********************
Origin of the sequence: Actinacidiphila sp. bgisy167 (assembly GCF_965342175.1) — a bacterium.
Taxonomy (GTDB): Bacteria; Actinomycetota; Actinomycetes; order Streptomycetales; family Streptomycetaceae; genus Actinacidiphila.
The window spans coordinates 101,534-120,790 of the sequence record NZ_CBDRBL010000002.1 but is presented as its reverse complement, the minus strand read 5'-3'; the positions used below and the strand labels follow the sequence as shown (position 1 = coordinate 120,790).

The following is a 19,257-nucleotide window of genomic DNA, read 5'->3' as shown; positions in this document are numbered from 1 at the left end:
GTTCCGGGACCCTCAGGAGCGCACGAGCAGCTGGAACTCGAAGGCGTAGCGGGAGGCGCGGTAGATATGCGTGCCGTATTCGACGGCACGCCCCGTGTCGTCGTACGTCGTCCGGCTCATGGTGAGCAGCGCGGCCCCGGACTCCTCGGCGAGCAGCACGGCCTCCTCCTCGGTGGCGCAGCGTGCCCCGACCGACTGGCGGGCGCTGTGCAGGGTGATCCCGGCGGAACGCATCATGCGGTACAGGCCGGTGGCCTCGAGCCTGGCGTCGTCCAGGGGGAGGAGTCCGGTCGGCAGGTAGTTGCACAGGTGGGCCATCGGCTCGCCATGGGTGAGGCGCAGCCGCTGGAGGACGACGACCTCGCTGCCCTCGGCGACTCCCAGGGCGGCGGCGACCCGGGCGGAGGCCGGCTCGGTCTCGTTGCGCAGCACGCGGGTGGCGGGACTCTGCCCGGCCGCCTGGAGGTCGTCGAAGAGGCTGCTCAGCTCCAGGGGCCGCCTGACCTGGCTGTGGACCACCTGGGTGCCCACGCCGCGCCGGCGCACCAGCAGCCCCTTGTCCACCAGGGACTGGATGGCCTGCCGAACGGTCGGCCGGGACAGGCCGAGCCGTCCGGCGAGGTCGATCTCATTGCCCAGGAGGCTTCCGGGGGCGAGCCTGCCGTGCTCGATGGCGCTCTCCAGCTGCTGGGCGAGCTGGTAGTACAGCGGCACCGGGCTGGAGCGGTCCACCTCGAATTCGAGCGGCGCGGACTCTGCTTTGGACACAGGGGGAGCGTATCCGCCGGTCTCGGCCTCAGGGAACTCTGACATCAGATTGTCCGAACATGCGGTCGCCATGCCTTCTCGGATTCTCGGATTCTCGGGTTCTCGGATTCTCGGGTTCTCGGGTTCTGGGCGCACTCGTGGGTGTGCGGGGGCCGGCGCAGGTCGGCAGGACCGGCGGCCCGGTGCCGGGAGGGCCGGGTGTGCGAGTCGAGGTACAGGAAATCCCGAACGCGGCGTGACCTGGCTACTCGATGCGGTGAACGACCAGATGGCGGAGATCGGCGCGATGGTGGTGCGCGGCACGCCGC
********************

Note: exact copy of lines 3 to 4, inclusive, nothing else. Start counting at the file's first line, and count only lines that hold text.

The window spans coordinates 101,534-120,790 of the sequence record NZ_CBDRBL010000002.1 but is presented as its reverse complement, the minus strand read 5'-3'; the positions used below and the strand labels follow the sequence as shown (position 1 = coordinate 120,790).

The following is a 19,257-nucleotide window of genomic DNA, read 5'->3' as shown; positions in this document are numbered from 1 at the left end: